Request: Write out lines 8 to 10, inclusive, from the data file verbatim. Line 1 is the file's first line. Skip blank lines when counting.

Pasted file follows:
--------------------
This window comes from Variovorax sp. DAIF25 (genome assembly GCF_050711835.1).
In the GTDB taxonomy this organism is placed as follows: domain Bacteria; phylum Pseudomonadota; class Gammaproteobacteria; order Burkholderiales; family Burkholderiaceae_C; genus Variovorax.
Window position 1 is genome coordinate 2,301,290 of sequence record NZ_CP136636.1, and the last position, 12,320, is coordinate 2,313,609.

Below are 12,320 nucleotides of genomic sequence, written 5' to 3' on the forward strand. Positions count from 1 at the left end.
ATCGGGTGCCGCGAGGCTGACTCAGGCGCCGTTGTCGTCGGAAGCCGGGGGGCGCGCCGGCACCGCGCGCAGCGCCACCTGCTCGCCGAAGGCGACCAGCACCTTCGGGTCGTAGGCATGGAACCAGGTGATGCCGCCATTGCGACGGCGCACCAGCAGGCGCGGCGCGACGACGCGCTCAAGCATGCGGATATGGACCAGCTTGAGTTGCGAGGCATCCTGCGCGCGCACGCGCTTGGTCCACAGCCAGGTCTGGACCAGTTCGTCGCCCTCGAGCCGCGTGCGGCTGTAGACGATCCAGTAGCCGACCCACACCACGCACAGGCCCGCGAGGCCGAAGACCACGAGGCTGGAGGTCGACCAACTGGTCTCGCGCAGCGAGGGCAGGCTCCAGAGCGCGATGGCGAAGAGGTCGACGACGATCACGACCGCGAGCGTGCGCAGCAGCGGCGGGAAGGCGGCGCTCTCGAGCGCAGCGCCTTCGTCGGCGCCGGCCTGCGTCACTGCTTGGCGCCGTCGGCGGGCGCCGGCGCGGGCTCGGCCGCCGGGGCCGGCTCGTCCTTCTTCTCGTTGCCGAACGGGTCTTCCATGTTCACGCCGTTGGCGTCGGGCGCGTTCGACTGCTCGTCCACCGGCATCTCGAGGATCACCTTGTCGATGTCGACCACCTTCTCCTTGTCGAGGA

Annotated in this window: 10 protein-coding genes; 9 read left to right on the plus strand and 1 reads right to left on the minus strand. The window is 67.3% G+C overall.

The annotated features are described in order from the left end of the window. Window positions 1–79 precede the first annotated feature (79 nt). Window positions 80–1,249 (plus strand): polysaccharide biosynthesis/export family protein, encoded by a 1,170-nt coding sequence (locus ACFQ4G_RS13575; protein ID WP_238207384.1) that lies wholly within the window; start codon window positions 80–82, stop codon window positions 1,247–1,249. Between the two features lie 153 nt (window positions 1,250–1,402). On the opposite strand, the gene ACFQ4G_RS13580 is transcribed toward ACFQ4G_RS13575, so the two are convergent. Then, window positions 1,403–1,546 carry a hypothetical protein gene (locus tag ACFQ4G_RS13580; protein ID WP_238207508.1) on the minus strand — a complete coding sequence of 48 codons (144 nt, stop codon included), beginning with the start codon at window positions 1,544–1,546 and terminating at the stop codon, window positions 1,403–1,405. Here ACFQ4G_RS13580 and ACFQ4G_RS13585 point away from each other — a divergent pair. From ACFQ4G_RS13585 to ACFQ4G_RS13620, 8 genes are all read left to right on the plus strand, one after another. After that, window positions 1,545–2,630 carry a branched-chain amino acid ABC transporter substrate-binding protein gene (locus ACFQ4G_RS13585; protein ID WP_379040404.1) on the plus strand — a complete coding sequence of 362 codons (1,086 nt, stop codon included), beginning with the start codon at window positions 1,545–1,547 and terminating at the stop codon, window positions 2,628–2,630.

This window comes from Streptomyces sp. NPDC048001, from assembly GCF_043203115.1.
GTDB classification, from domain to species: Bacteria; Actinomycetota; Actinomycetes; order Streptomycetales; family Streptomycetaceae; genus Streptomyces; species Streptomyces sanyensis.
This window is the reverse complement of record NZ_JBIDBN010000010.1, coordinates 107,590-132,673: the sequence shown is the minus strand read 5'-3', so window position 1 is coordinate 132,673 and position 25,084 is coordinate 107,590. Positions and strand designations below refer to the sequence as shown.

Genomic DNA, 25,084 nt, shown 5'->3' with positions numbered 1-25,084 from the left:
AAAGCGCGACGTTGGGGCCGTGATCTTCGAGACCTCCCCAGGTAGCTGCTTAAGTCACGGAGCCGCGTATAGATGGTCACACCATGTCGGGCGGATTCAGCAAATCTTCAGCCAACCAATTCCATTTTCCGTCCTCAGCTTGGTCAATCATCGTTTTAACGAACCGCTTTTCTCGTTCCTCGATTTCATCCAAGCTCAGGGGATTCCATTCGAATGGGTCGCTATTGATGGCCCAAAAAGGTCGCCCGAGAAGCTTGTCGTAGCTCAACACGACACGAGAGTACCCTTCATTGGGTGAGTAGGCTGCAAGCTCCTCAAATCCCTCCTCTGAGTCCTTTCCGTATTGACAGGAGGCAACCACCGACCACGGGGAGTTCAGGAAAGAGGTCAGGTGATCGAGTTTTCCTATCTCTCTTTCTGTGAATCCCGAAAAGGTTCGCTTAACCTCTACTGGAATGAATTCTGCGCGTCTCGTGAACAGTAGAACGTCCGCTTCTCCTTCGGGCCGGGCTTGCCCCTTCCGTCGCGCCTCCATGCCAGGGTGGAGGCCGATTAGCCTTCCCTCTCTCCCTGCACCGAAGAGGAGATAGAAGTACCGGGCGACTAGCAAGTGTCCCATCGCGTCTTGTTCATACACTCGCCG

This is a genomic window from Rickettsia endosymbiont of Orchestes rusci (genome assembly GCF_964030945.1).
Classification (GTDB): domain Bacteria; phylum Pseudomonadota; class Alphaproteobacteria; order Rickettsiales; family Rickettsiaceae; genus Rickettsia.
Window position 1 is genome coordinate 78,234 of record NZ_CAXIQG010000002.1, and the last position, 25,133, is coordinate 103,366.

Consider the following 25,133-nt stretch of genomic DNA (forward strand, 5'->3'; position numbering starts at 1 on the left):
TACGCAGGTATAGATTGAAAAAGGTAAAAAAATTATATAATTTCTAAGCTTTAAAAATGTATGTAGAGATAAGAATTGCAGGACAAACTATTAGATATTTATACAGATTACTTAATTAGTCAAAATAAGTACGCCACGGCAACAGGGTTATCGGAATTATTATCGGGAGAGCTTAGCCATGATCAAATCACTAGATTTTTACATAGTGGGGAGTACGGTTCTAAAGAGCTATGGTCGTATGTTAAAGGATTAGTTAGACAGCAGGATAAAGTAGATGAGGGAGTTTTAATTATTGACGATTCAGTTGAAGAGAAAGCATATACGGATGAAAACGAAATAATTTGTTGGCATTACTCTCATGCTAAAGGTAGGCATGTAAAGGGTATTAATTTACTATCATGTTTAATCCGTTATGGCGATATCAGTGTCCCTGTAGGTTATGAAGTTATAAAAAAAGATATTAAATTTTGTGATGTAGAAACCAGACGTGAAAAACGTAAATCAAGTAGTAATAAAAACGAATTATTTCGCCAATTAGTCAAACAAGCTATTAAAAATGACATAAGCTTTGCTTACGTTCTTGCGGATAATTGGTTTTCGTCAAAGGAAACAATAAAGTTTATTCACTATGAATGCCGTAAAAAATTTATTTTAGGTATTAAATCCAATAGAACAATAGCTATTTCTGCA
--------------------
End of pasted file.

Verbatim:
This window comes from Streptomyces sp. NPDC048001, from assembly GCF_043203115.1.
GTDB classification, from domain to species: Bacteria; Actinomycetota; Actinomycetes; order Streptomycetales; family Streptomycetaceae; genus Streptomyces; species Streptomyces sanyensis.
This window is the reverse complement of record NZ_JBIDBN010000010.1, coordinates 107,590-132,673: the sequence shown is the minus strand read 5'-3', so window position 1 is coordinate 132,673 and position 25,084 is coordinate 107,590. Positions and strand designations below refer to the sequence as shown.